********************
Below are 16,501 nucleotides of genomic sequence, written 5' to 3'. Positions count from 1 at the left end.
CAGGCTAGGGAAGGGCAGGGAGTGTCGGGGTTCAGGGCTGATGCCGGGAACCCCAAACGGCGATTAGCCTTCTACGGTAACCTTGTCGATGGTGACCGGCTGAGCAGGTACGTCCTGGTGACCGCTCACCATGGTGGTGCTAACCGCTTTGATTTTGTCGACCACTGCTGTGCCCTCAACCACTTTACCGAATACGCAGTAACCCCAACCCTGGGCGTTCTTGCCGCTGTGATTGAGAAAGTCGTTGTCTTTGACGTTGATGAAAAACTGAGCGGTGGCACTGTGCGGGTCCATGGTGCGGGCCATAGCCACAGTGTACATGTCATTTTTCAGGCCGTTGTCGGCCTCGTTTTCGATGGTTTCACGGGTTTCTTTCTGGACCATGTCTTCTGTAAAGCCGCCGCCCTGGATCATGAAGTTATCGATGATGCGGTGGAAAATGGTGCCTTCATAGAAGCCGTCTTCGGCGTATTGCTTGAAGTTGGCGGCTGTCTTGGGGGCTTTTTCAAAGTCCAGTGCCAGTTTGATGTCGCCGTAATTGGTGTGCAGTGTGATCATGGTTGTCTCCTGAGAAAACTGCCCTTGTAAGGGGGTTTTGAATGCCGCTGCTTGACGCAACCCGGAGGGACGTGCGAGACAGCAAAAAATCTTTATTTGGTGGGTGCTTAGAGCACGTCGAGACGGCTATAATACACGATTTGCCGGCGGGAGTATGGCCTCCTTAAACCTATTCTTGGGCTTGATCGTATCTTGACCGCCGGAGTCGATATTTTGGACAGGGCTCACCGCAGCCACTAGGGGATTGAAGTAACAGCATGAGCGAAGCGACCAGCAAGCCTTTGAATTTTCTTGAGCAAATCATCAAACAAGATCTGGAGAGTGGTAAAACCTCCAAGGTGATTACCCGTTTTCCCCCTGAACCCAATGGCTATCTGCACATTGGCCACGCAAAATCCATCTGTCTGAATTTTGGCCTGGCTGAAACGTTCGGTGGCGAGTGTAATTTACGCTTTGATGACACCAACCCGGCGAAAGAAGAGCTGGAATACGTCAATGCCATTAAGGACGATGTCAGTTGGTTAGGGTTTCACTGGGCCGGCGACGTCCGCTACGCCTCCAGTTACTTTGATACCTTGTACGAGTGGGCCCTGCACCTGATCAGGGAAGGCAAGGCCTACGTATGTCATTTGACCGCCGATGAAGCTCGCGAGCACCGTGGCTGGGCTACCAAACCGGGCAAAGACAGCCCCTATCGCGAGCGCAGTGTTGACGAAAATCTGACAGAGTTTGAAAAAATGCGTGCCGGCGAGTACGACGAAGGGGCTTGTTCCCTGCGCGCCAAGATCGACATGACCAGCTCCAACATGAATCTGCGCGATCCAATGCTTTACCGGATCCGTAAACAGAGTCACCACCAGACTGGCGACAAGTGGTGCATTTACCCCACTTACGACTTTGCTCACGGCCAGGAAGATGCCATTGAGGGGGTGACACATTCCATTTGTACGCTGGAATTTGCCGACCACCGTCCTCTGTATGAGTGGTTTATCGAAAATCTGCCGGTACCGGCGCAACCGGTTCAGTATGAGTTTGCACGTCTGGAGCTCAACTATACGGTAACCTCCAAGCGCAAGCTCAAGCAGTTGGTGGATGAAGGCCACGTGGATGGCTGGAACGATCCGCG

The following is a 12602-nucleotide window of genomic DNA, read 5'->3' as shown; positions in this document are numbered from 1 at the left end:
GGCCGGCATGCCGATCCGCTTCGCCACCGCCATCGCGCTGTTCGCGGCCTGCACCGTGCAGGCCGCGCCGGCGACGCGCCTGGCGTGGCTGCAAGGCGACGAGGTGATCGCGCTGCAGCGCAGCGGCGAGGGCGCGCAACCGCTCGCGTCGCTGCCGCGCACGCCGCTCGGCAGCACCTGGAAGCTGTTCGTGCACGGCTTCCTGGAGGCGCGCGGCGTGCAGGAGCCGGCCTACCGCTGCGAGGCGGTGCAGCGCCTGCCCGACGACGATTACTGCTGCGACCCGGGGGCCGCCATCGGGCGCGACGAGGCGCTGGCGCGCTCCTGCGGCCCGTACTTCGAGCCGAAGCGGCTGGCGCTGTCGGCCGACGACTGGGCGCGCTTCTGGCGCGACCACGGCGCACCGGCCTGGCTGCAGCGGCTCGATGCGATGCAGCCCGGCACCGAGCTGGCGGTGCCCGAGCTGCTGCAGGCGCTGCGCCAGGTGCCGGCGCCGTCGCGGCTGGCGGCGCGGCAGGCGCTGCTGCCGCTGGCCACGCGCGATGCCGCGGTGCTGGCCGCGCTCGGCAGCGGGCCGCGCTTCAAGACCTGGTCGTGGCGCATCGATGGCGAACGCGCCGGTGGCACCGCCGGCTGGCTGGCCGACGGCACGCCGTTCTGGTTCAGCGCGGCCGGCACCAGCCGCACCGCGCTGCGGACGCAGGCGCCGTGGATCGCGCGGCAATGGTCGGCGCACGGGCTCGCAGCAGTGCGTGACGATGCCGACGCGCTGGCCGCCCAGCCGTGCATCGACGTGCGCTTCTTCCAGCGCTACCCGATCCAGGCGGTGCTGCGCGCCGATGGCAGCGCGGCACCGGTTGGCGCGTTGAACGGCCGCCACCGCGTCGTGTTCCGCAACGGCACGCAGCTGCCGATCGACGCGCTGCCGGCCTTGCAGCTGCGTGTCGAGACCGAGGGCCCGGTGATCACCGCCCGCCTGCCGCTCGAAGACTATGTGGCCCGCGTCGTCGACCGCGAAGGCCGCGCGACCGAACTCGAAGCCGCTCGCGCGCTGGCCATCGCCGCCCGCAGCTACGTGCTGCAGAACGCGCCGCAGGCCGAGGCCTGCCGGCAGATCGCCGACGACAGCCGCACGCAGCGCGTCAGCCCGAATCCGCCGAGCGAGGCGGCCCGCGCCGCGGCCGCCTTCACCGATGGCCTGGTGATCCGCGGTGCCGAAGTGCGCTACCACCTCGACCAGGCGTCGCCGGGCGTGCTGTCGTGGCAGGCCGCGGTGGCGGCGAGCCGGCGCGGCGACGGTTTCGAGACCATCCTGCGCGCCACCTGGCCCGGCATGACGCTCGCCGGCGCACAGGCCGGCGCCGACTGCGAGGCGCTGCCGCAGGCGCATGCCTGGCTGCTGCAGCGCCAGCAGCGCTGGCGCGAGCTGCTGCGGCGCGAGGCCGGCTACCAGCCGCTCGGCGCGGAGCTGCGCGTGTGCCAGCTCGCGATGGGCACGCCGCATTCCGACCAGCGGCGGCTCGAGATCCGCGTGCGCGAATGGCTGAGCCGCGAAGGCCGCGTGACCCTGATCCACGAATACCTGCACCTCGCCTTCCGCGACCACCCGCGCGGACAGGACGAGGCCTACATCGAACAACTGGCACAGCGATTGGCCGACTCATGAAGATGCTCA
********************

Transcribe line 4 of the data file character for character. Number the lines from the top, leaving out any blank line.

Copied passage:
GGCCGGCATGCCGATCCGCTTCGCCACCGCCATCGCGCTGTTCGCGGCCTGCACCGTGCAGGCCGCGCCGGCGACGCGCCTGGCGTGGCTGCAAGGCGACGAGGTGATCGCGCTGCAGCGCAGCGGCGAGGGCGCGCAACCGCTCGCGTCGCTGCCGCGCACGCCGCTCGGCAGCACCTGGAAGCTGTTCGTGCACGGCTTCCTGGAGGCGCGCGGCGTGCAGGAGCCGGCCTACCGCTGCGAGGCGGTGCAGCGCCTGCCCGACGACGATTACTGCTGCGACCCGGGGGCCGCCATCGGGCGCGACGAGGCGCTGGCGCGCTCCTGCGGCCCGTACTTCGAGCCGAAGCGGCTGGCGCTGTCGGCCGACGACTGGGCGCGCTTCTGGCGCGACCACGGCGCACCGGCCTGGCTGCAGCGGCTCGATGCGATGCAGCCCGGCACCGAGCTGGCGGTGCCCGAGCTGCTGCAGGCGCTGCGCCAGGTGCCGGCGCCGTCGCGGCTGGCGGCGCGGCAGGCGCTGCTGCCGCTGGCCACGCGCGATGCCGCGGTGCTGGCCGCGCTCGGCAGCGGGCCGCGCTTCAAGACCTGGTCGTGGCGCATCGATGGCGAACGCGCCGGTGGCACCGCCGGCTGGCTGGCCGACGGCACGCCGTTCTGGTTCAGCGCGGCCGGCACCAGCCGCACCGCGCTGCGGACGCAGGCGCCGTGGATCGCGCGGCAATGGTCGGCGCACGGGCTCGCAGCAGTGCGTGACGATGCCGACGCGCTGGCCGCCCAGCCGTGCATCGACGTGCGCTTCTTCCAGCGCTACCCGATCCAGGCGGTGCTGCGCGCCGATGGCAGCGCGGCACCGGTTGGCGCGTTGAACGGCCGCCACCGCGTCGTGTTCCGCAACGGCACGCAGCTGCCGATCGACGCGCTGCCGGCCTTGCAGCTGCGTGTCGAGACCGAGGGCCCGGTGATCACCGCCCGCCTGCCGCTCGAAGACTATGTGGCCCGCGTCGTCGACCGCGAAGGCCGCGCGACCGAACTCGAAGCCGCTCGCGCGCTGGCCATCGCCGCCCGCAGCTACGTGCTGCAGAACGCGCCGCAGGCCGAGGCCTGCCGGCAGATCGCCGACGACAGCCGCACGCAGCGCGTCAGCCCGAATCCGCCGAGCGAGGCGGCCCGCGCCGCGGCCGCCTTCACCGATGGCCTGGTGATCCGCGGTGCCGAAGTGCGCTACCACCTCGACCAGGCGTCGCCGGGCGTGCTGTCGTGGCAGGCCGCGGTGGCGGCGAGCCGGCGCGGCGACGGTTTCGAGACCATCCTGCGCGCCACCTGGCCCGGCATGACGCTCGCCGGCGCACAGGCCGGCGCCGACTGCGAGGCGCTGCCGCAGGCGCATGCCTGGCTGCTGCAGCGCCAGCAGCGCTGGCGCGAGCTGCTGCGGCGCGAGGCCGGCTACCAGCCGCTCGGCGCGGAGCTGCGCGTGTGCCAGCTCGCGATGGGCACGCCGCATTCCGACCAGCGGCGGCTCGAGATCCGCGTGCGCGAATGGCTGAGCCGCGAAGGCCGCGTGACCCTGATCCACGAATACCTGCACCTCGCCTTCCGCGACCACCCGCGCGGACAGGACGAGGCCTACATCGAACAACTGGCACAGCGATTGGCCGACTCATGAAGATGCTCA